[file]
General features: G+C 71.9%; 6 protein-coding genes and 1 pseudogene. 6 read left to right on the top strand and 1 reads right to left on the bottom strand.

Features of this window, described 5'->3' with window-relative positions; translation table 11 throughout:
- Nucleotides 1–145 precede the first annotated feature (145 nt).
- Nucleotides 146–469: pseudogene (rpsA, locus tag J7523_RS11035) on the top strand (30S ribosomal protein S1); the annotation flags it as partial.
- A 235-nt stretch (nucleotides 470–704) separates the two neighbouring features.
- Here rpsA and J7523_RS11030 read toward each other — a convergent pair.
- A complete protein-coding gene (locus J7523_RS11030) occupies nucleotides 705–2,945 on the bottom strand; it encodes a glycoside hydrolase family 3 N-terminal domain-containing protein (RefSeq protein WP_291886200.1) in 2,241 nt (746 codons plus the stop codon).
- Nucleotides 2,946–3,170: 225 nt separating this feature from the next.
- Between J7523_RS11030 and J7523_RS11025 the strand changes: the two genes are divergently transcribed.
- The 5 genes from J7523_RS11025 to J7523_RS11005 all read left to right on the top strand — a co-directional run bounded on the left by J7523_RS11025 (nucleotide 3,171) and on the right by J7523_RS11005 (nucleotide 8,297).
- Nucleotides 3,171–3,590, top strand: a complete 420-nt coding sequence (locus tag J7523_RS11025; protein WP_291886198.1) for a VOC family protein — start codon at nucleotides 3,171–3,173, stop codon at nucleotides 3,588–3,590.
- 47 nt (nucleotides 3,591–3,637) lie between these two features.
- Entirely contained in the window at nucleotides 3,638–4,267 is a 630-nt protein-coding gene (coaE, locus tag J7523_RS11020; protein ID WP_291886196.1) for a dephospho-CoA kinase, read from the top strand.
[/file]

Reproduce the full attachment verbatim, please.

General features: G+C 71.9%; 6 protein-coding genes and 1 pseudogene. 6 read left to right on the top strand and 1 reads right to left on the bottom strand.

Features of this window, described 5'->3' with window-relative positions; translation table 11 throughout:
- Nucleotides 1–145 precede the first annotated feature (145 nt).
- Nucleotides 146–469: pseudogene (rpsA, locus tag J7523_RS11035) on the top strand (30S ribosomal protein S1); the annotation flags it as partial.
- A 235-nt stretch (nucleotides 470–704) separates the two neighbouring features.
- Here rpsA and J7523_RS11030 read toward each other — a convergent pair.
- A complete protein-coding gene (locus J7523_RS11030) occupies nucleotides 705–2,945 on the bottom strand; it encodes a glycoside hydrolase family 3 N-terminal domain-containing protein (RefSeq protein WP_291886200.1) in 2,241 nt (746 codons plus the stop codon).
- Nucleotides 2,946–3,170: 225 nt separating this feature from the next.
- Between J7523_RS11030 and J7523_RS11025 the strand changes: the two genes are divergently transcribed.
- The 5 genes from J7523_RS11025 to J7523_RS11005 all read left to right on the top strand — a co-directional run bounded on the left by J7523_RS11025 (nucleotide 3,171) and on the right by J7523_RS11005 (nucleotide 8,297).
- Nucleotides 3,171–3,590, top strand: a complete 420-nt coding sequence (locus tag J7523_RS11025; protein WP_291886198.1) for a VOC family protein — start codon at nucleotides 3,171–3,173, stop codon at nucleotides 3,588–3,590.
- 47 nt (nucleotides 3,591–3,637) lie between these two features.
- Entirely contained in the window at nucleotides 3,638–4,267 is a 630-nt protein-coding gene (coaE, locus tag J7523_RS11020; protein ID WP_291886196.1) for a dephospho-CoA kinase, read from the top strand.